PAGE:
Temple University held a Marcellus Shale Symposium, November 2011, with more than 300 attendees. My presentation was titled, “Proposed Time-Lapse Resistivity Monitoring of Brine Migration.”
Here are the details of the symposium:
Extraction of Natural Gas from the Marcellus Shale: Between Art and Science
A one-day symposium on Friday November 4th, 2011; 9AM – 5PM
Temple Gallery, Tyler School of Art
Norris Street between 12th and 13th Streets, 19122
The Marcellus Shale formation is located approximately 8000 feet deep and contains large quantities of natural gas. The extraction of the gas occurs through a procedure known as hydrofracking, whereby large volumes of water, sand, and chemicals are injected into the Marcellus Shaleformation to fracture the rock and release the gas. The large quantity of the potentially recoverable natural gas could make Pennsylvania the Saudi Arabia of natural gas. Hydrofracking for natural gas is a relatively new practice, with few studies documenting the economic benefit and the environmental impact.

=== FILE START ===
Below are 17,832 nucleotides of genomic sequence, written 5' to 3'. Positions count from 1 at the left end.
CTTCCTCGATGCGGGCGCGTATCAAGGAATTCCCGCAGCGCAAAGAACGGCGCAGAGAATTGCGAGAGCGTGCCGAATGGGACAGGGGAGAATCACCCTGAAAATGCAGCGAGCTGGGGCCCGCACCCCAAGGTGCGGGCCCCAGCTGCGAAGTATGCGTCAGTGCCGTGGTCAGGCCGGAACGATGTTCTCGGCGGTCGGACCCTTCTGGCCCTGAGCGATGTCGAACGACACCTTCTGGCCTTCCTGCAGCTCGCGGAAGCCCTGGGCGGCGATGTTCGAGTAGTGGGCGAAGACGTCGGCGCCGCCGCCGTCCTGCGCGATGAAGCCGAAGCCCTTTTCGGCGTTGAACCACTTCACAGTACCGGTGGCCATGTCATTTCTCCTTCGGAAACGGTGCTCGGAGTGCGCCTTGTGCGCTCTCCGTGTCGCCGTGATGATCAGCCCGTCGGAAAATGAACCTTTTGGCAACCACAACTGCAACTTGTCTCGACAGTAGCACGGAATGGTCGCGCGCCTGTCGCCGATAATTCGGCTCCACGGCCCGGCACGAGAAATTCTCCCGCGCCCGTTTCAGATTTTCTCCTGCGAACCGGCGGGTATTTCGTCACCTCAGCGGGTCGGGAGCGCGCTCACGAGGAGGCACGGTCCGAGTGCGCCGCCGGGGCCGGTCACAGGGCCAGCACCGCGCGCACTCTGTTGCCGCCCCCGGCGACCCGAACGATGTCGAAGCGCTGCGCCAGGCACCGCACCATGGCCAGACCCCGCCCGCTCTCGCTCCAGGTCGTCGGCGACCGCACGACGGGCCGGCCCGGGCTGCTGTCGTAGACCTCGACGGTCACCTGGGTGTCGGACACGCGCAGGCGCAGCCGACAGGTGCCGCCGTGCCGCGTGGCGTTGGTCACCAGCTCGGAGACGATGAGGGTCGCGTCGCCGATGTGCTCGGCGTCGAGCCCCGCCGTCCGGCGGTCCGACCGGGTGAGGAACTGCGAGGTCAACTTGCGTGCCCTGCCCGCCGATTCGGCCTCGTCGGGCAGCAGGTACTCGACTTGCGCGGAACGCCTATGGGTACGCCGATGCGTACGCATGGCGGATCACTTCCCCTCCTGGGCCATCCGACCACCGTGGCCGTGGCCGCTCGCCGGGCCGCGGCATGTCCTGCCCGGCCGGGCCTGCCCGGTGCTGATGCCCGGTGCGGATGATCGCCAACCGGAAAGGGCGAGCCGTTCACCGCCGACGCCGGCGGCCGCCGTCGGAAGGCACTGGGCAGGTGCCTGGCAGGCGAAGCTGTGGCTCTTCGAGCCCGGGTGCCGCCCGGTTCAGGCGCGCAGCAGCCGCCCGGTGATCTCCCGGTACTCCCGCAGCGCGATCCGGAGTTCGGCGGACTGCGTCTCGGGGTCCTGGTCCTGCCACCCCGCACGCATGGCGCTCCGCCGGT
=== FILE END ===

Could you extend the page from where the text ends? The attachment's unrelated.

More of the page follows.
Please join us for a one-day summit on the issues related to the production, utilization, and future management of this natural resource. Thesymposium will include lectures, posters, artworks and artifacts, and thus, represents a unique venue where artists, engineers, and scientists contribute to provide an integrated view of the Marcellus Shale.
More information on the event, including the schedule, may be found at:
The Center for Natural Resources Development
and Protection (NRDP), College of Engineering
The Temple Gallery, Tyler School of Art
The Information Technology and Society Research Group (ITSRG)
The Office of Sustainability